Report of the Cwmbyr excavations for 2017

Report of the Cwmbyr excavations for 2017

A team of three met on site at Cwmbyr on April 8th 2017 in glorious sunshine.

The first operation was to continue clearing the Buddle water wheel pit. This was proved to have no north wall only a rough collection of shale blocks and rubbish. We cleared the pit in a northerly direction and proved that very little of any interest remained. So the excavation was abandoned.

To the east, slightly above the wheel pit a line of earthenware pipes were located last year and the line was followed. They proved to be linked into the Buddles forming a channel buried in the ground to remove water from the two Buddle circles. Further excavation during 2017 has failed to find much more than one broken pipe. As during forestry operations a machine was used to rip through this area, little was found or expected to exist. Again, the excavation was abandoned.We then moved to look at the office block to the east and placed above the forest road. We commenced by opening a trench from the doorway into the building. After clearing about half a metre of rubble from the collapse of the building, a level of buff clay and crushed fines was disclosed. While far from level, this area was free of shale rubble with some items of ironwork. Several bright red bricks have been found, either in this floor level or broken upon it. It suggests that the original floor was of red bricks. This has still to be confirmed.

The north wall has a stub wall projecting into the room, suggesting a fireplace. Excavation in this area has found that this wall is a continuation of the east wall of the range of buildings, while the building being excavated is wider than the rest of the range. Further excavation to the west along the north wall has located the base and part of the brickwork of a bread oven. On a shale slab base a floor of dark red brick has been placed. On this base stands a wall of vertically placed dark red bricks forming a semi circle against the north wall. Evidence of burning and colour marks show the location of the south wall of the oven. The construction of a bread oven against the north wall strongly suggests that this single storey room of 7.3 metres long by 6.4 metres wide was used as a dwelling. We have yet to find a fireplace, which was probably next to the oven.In the south east corner of the building lying in the buff clay floor is a tapered iron tube with a slight bend in the tube. This item also has a thickened collar at the opposite end to the taper. Within the tube is a deposit of black soot and dark brown material. This item has been identified as a Tuyere from a Blacksmith’s hearth. Towards the south west corner of the building a collection of metalwork has been found. Within these items a possible short section of guard rail can be seen. Also two pieces of perforated zinc plate were found. These would have been used to size the lead and waste from the crushing mill. Found loose on the buff floor was a fine example of a drawbar complete with hook from one of the trams used in the mine. The large amount of ironwork found in this building, points to the use of the structure to hold items salvaged during the clearing of some areas of the mine after closure.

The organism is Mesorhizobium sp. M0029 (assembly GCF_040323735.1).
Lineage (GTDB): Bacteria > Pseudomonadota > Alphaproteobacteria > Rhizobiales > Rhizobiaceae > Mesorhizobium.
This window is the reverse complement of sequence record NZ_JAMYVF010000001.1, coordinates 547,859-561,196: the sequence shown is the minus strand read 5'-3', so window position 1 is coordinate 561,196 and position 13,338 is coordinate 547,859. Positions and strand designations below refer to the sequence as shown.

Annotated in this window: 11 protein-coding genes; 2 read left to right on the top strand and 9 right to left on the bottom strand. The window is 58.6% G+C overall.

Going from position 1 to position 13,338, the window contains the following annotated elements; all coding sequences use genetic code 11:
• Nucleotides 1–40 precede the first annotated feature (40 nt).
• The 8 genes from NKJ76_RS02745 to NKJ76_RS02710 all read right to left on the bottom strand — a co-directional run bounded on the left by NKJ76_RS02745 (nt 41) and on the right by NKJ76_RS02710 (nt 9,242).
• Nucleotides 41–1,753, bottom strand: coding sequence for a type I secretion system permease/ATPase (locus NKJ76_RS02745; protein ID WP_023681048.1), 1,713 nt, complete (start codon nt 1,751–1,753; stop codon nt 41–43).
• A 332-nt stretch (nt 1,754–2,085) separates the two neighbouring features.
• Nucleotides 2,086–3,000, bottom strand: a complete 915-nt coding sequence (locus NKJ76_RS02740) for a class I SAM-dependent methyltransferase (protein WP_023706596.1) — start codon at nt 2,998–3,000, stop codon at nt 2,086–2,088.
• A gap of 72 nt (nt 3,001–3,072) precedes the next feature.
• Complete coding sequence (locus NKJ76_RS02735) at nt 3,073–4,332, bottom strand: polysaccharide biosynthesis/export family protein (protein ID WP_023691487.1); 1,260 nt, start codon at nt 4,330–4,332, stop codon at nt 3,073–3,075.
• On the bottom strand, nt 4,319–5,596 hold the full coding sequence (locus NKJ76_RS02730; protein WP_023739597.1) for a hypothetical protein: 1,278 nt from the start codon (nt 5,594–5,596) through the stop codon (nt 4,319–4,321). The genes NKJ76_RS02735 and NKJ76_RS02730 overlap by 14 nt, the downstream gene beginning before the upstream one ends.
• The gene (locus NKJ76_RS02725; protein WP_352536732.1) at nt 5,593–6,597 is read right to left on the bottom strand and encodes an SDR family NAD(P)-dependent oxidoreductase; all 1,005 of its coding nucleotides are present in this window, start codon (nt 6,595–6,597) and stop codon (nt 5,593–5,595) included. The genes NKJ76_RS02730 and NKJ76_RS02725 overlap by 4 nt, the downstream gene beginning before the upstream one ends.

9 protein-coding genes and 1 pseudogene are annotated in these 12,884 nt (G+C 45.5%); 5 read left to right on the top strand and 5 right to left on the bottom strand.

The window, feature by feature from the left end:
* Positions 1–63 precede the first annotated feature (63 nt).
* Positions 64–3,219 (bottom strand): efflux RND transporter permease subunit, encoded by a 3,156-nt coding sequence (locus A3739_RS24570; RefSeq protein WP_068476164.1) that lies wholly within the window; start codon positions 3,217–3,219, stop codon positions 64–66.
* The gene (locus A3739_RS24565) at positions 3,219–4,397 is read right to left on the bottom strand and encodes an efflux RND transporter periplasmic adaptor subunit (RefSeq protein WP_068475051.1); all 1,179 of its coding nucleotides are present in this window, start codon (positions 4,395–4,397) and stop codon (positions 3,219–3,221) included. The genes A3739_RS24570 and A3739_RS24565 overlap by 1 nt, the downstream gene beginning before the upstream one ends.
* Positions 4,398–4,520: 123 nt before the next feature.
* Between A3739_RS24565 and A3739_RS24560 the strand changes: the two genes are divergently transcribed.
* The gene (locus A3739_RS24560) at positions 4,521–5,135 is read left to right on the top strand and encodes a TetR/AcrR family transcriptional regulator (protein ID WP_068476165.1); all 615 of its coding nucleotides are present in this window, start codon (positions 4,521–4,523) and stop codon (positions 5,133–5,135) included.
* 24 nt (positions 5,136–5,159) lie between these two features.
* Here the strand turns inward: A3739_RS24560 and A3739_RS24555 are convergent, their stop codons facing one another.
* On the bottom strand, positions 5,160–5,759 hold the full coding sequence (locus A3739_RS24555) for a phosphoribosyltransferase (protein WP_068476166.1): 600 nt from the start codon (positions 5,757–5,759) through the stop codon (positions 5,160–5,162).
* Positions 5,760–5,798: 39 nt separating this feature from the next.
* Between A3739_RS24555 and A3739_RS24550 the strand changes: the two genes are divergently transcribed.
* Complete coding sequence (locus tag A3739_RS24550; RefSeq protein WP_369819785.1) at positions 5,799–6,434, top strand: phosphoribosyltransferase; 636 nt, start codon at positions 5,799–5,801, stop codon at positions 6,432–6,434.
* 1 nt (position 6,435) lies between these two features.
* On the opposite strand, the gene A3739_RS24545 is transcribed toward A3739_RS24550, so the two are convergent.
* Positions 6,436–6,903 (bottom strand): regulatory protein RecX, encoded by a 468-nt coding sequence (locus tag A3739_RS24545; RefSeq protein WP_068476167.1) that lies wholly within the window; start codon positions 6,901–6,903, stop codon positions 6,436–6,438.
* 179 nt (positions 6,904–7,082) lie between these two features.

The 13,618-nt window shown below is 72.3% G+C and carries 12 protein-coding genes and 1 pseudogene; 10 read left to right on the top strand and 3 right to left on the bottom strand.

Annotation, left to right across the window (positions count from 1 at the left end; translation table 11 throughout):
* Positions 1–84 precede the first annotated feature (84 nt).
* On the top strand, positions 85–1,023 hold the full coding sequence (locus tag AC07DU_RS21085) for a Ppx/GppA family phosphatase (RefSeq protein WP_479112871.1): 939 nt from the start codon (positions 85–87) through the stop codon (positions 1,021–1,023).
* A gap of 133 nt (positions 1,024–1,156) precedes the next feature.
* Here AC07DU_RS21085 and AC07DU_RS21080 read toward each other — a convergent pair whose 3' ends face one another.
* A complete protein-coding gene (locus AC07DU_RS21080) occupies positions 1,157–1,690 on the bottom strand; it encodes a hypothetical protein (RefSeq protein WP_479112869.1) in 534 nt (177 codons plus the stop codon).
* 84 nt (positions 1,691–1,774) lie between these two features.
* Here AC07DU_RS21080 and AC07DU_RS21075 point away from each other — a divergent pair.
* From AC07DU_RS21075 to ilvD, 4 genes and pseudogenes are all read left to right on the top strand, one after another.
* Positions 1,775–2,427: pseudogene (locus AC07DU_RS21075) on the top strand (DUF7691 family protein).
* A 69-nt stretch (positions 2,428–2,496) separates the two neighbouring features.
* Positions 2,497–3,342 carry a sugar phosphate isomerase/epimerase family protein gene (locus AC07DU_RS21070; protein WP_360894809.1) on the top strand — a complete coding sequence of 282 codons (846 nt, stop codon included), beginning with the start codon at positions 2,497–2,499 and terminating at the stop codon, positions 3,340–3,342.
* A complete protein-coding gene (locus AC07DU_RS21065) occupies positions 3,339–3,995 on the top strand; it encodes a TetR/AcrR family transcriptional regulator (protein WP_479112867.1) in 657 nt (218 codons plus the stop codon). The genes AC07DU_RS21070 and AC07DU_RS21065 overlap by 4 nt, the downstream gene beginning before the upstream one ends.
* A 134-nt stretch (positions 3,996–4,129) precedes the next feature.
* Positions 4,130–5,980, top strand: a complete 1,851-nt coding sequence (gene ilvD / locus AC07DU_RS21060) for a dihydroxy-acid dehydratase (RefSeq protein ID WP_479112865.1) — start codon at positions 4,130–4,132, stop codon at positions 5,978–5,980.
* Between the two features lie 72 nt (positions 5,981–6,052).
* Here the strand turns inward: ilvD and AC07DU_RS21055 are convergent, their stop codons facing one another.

Evidence from a study of the next building to the south suggests that the building under excavation was constructed between two separate free standing structures, giving every appearance of having been built at a later date to the rest of the range. Further study and excavation may improve our knowledge of the building sequence.

Nigel A. Chapman. April 10 2017.